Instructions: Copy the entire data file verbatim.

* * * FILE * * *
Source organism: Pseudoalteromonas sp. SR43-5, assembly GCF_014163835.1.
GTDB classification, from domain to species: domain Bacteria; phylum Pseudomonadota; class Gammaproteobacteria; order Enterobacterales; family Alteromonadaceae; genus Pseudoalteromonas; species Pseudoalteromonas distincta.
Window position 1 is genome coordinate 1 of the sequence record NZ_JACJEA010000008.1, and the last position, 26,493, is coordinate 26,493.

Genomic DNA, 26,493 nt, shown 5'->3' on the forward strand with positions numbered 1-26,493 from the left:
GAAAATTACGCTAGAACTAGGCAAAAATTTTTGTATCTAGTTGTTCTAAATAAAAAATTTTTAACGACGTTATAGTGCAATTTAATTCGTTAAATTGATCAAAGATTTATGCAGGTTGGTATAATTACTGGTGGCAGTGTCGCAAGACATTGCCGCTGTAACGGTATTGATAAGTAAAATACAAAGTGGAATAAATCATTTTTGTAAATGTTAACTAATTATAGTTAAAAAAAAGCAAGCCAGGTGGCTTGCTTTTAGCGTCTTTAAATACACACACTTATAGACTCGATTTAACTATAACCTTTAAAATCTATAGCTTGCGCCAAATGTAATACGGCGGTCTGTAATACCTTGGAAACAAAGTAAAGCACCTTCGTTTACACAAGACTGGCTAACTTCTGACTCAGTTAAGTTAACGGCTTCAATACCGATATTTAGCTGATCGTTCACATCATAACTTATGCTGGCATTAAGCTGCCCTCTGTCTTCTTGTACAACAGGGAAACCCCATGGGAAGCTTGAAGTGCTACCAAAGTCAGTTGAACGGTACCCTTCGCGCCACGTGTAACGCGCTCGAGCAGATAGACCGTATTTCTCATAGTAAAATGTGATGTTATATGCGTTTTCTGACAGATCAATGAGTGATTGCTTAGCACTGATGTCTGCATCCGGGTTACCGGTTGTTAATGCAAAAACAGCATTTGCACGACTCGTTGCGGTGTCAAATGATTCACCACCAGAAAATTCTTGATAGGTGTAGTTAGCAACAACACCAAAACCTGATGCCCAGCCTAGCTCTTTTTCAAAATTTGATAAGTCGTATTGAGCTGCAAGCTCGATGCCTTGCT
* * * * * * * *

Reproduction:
Source organism: Pseudoalteromonas sp. SR43-5, assembly GCF_014163835.1.
GTDB classification, from domain to species: domain Bacteria; phylum Pseudomonadota; class Gammaproteobacteria; order Enterobacterales; family Alteromonadaceae; genus Pseudoalteromonas; species Pseudoalteromonas distincta.
Window position 1 is genome coordinate 1 of the sequence record NZ_JACJEA010000008.1, and the last position, 26,493, is coordinate 26,493.

Genomic DNA, 26,493 nt, shown 5'->3' on the forward strand with positions numbered 1-26,493 from the left:
GAAAATTACGCTAGAACTAGGCAAAAATTTTTGTATCTAGTTGTTCTAAATAAAAAATTTTTAACGACGTTATAGTGCAATTTAATTCGTTAAATTGATCAAAGATTTATGCAGGTTGGTATAATTACTGGTGGCAGTGTCGCAAGACATTGCCGCTGTAACGGTATTGATAAGTAAAATACAAAGTGGAATAAATCATTTTTGTAAATGTTAACTAATTATAGTTAAAAAAAAGCAAGCCAGGTGGCTTGCTTTTAGCGTCTTTAAATACACACACTTATAGACTCGATTTAACTATAACCTTTAAAATCTATAGCTTGCGCCAAATGTAATACGGCGGTCTGTAATACCTTGGAAACAAAGTAAAGCACCTTCGTTTACACAAGACTGGCTAACTTCTGACTCAGTTAAGTTAACGGCTTCAATACCGATATTTAGCTGATCGTTCACATCATAACTTATGCTGGCATTAAGCTGCCCTCTGTCTTCTTGTACAACAGGGAAACCCCATGGGAAGCTTGAAGTGCTACCAAAGTCAGTTGAACGGTACCCTTCGCGCCACGTGTAACGCGCTCGAGCAGATAGACCGTATTTCTCATAGTAAAATGTGATGTTATATGCGTTTTCTGACAGATCAATGAGTGATTGCTTAGCACTGATGTCTGCATCCGGGTTACCGGTTGTTAATGCAAAAACAGCATTTGCACGACTCGTTGCGGTGTCAAATGATTCACCACCAGAAAATTCTTGATAGGTGTAGTTAGCAACAACACCAAAACCTGATGCCCAGCCTAGCTCTTTTTCAAAATTTGATAAGTCGTATTGAGCTGCAAGCTCGATGCCTTGCT